Children’s Alternatives to Detention protecting their Rights in Europe (CADRE)

February 2021 – February 2023

This project is funded by European union’s Asylum, Migration and Integration Fund.

aditus foundation (Malta), Foundation for Access to Rights (Bulgaria), Greek Council for Refugees (Greece), Helsinki Foundation for Human Rights (Poland), Defence for Children International – Belgium, Hungarian Helsinki Committee (Hungary), and the Association for Juridical Studies on Immigration (ASGI) (Italy) and supported by the participation of the Agency for the Welfare of Asylum-Seekers (Malta).

Project description

Through this project we will be seeking to promote the expansion, implementation and improvement of viable and effective alternatives to detention for migrant children in full respect of their rights in the European Union.

This effort aims to contribute to ending the resort to detention of children in migration by promoting viable alternatives to detention, meaning arrangements which can ensure the children’s well-being and rights under EU and international law.

Within this project we will aim to train professionals who work with migrant children, and on detention and alternatives to detention in the focus countries, namely public officials, civil society organisations, lawyers and judges – on the human rights implications of alternatives to detention, by instilling a child-rights culture centered around their best interests and access to child-friendly procedures.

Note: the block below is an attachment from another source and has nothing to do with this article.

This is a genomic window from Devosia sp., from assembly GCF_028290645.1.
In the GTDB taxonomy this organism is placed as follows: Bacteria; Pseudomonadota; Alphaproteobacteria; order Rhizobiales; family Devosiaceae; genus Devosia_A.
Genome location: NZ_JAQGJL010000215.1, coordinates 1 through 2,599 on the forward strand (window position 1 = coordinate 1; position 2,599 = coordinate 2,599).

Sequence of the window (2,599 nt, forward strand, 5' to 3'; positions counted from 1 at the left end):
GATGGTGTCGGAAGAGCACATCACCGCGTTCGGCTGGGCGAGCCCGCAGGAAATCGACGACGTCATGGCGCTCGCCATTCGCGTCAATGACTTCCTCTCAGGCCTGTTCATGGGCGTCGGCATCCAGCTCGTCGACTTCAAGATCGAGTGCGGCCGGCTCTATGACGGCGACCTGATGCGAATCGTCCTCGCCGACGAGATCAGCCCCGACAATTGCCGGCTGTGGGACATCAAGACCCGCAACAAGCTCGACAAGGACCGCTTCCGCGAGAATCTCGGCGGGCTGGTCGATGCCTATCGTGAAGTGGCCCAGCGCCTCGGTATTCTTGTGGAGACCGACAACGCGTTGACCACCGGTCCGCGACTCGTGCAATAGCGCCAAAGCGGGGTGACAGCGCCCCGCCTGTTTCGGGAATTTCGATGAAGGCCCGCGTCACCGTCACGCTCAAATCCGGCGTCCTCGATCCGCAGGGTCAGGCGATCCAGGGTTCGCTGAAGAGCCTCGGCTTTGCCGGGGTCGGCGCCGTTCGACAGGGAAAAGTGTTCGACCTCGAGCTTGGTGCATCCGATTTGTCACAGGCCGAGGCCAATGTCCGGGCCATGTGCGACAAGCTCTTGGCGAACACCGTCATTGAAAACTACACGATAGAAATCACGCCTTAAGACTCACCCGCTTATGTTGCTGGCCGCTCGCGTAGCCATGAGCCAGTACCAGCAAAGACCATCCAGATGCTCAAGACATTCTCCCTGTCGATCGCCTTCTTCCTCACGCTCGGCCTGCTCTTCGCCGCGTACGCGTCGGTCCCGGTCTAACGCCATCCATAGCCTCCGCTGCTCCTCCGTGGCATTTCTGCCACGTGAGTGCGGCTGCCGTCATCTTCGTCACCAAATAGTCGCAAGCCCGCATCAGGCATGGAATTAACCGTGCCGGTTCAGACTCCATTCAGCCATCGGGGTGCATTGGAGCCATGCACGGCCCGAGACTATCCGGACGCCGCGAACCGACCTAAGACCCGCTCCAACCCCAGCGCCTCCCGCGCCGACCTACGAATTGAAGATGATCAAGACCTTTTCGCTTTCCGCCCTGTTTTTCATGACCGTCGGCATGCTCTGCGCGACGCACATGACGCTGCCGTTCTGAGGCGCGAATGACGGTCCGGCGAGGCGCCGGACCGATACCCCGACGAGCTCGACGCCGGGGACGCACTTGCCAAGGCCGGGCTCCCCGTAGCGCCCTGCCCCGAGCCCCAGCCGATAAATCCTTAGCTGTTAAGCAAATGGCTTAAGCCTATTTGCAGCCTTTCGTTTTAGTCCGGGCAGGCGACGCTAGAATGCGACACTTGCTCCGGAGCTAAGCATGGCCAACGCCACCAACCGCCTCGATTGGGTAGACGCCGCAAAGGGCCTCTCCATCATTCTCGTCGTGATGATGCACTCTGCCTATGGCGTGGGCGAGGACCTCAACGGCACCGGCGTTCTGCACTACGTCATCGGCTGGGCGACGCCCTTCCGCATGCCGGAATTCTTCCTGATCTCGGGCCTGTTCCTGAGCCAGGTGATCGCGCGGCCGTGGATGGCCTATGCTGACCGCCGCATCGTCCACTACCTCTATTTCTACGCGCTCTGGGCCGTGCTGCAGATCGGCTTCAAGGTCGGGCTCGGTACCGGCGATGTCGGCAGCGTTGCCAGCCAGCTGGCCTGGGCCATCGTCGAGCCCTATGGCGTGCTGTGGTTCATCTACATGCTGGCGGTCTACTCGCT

In doing so, the project aims to ensure an effective and consistent application of EU and international law and standards on alternatives to detention, benefiting migrant children at risk of being detained or whose rights may be violated in alternatives to detention, in the focus countries, and in the long-term, across the EU more generally.

In practice…

The project partners will:

  1. hold three transnational workshops attended by at least 60 experts from seven EU countries followed by several online public conferences/talks;
  2. develop four training modules translated into six different languages and other e-learning tools;
  3. hold national trainings in the five focus countries, and
  4. widely disseminate all publications and materials, including through developing a webpage with a database and videos.

This project is funded by European union’s
Asylum, Migration and Integration Fund.